‘Fratelli Tutti’: a guide to the new encyclical | Charles Scicluna

He uses the term ‘political charity’ and when he talks about the politics we need he says: “Here I would once more observe that politics must not be subject to the economy nor should the economy be subject to the dictates of an efficiency-driven paradigm of technocracy”

Charles J. Scicluna is Archbishop of Malta

In his new encyclical letter Fratelli tutti, Pope Francis says that it is his desire that “in this our time, by acknowledging the dignity of each human person, we can contribute to the rebirth of a universal aspiration to fraternity…brotherhood between all men and women”.

I think that the main message of a new culture of fraternity, of openness to each other, of openness to migrants and the poor, is also very relevant to our society.

In the first chapter, the Pope looks at the state of our world and complains about the temptation to promote a ‘throwaway culture’. This expression which the Pope uses so many times in his teaching is a wakeup call, as I also had the opportunity to say in my homily on Independence Day. Our brothers and sisters should enjoy the dignity that derives from their humanity, and not because they can actually give us something or be useful in something.

The Pope also talks about a fraternity that is without borders. This is a concept that is relevant to us because we are on the southern border of the European Union. But we also should be grateful for the Pope who puts his appeal for openness to the other in a context of solidarity between nations. If fraternity should not have borders and should not be conditioned by borders, solidarity should also not be conditioned by borders or territorial jurisdiction.

The Pope talks about a new culture of encounter, an open world which is based on the value of solidarity and on a new type of politics imbued by the constant quest and promotion of the common good.

He uses the term ‘political charity’ and when he talks about the politics we need he says: “Here I would once more observe that politics must not be subject to the economy nor should the economy be subject to the dictates of an efficiency-driven paradigm of technocracy. Although misuse of power, corruption, disregard for law and inefficiency must clearly be rejected, economics without politics cannot be justified, since this would make it impossible to favour other ways of handling the various aspects of the present crisis. Instead, what is needed is a politics, which is far-sighted and capable of a new integral and interdisciplinary approach to handling the different aspects of the crisis. In other words, a healthy politics capable of reforming and coordinating institutions, promoting best practices and overcoming undue pressure and bureaucratic inertia”.

Pope Francis encourages what he calls ‘the exercise of political love’: “The politician builds a bridge and that is an act of charity. While one person can help another by providing something to eat, the politician creates a job for that other person, and thus practices a lofty form of charity that ennobles his or her political activity.”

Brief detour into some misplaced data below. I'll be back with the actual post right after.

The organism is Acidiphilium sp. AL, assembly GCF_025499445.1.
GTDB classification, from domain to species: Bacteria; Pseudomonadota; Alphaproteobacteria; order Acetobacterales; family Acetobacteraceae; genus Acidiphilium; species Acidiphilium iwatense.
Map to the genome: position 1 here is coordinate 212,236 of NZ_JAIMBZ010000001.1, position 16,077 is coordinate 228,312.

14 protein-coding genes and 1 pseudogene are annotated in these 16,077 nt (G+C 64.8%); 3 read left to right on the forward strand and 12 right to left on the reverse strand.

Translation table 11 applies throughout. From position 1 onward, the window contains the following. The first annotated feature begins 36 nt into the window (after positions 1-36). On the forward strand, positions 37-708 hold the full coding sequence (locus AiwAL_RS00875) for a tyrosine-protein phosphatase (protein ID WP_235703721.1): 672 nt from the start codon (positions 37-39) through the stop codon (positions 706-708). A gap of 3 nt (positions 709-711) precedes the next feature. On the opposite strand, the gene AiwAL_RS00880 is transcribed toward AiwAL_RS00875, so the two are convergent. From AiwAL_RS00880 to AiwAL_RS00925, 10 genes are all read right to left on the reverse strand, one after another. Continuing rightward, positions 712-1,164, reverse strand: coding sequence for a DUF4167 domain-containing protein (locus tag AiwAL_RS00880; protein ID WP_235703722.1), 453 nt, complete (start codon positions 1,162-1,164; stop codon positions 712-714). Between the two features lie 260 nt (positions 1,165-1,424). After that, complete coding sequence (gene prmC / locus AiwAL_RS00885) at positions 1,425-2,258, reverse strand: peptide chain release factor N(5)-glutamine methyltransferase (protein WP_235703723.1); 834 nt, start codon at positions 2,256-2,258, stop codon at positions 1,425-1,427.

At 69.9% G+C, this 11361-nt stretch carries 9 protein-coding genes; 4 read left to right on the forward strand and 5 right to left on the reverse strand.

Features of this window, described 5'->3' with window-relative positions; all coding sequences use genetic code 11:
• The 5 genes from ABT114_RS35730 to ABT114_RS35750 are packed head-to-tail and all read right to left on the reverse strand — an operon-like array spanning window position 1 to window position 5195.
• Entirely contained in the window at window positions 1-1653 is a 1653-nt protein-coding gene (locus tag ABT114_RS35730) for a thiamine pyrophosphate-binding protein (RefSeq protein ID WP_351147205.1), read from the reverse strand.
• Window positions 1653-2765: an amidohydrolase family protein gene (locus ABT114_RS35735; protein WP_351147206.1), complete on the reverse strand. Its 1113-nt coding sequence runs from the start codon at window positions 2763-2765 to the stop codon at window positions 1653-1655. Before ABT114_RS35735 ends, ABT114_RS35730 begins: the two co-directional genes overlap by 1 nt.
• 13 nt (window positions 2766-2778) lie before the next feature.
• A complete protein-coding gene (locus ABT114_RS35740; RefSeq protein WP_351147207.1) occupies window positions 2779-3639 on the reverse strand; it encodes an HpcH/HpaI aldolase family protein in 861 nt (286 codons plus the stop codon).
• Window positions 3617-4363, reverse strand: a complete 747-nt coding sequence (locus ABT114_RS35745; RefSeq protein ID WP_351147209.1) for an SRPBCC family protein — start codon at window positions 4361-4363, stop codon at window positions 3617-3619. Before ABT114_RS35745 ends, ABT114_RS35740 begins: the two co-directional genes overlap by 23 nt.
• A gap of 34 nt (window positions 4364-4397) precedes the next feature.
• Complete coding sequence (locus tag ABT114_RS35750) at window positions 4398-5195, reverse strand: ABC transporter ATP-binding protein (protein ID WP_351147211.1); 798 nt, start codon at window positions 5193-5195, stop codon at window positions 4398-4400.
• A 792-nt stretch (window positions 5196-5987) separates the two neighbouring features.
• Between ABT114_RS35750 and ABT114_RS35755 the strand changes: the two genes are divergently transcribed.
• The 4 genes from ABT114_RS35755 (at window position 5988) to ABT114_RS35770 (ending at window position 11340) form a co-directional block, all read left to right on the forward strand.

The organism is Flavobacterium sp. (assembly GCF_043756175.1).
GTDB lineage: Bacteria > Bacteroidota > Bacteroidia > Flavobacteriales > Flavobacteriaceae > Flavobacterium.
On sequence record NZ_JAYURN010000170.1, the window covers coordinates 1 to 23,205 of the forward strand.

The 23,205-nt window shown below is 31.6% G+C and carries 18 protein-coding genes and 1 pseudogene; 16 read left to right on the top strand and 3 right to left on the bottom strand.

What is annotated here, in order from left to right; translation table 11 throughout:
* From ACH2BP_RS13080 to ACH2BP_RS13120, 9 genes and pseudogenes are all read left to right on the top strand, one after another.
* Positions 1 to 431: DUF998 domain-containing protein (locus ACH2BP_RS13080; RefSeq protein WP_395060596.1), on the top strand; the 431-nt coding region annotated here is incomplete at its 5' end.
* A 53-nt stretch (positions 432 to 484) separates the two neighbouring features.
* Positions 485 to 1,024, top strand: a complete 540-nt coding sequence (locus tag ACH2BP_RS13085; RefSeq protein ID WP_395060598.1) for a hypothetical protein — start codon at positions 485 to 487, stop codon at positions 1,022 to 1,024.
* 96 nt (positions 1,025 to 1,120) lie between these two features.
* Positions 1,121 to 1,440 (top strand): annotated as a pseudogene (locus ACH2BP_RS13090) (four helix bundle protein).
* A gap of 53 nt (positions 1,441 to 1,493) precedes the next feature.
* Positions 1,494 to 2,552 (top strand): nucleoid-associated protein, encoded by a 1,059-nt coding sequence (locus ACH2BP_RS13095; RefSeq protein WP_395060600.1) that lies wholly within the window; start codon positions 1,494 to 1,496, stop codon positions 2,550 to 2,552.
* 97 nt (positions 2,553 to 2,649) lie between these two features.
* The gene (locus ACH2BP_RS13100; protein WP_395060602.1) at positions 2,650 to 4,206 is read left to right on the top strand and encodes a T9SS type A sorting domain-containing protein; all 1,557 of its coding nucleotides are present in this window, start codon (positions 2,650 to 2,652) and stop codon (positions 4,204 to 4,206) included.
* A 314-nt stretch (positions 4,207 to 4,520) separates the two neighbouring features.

The Pope talks to our society when he promotes dialogue and friendship in society. He promotes social dialogue for a new culture. “Lack of dialogue means that in these individual sectors, people are concerned not for the common good, but for the benefits of power or, at best, for ways to impose their own ideas”. The Pope continues, “The heroes of the future will be those who can break with this unhealthy mind-set and determine respectfully to promote truthfulness aside from personal interest. God willing, such heroes are quietly emerging, even now, in the midst of our society”.

The Pope promotes a new culture of encounter and he insists that encounter should become the new culture for humanity. “To speak of a ‘culture of encounter’ means that we, as a people, should be passionate about meeting others, seeking points of contact, building bridges, planning a project that includes everyone. This becomes an aspiration and a style of life”.

In chapter 7, the Pope continues on this beautiful theme of encounter and talks about the art and architecture of peace. He teaches that peace is not only the absence of war but also the will for reconciliation. “Negotiation” he says, “often becomes necessary for shaping concrete parts to peace. Yet the processes of change that lead to lasting peace are crafted above all by peoples; each individual can act as an effective level by the way he or she lives each day. Great changes are not produced behind desks or in offices. This means that everyone has a fundamental role to play in a single great creative project: to write a new page of history, a page full of hope, peace and reconciliation.”

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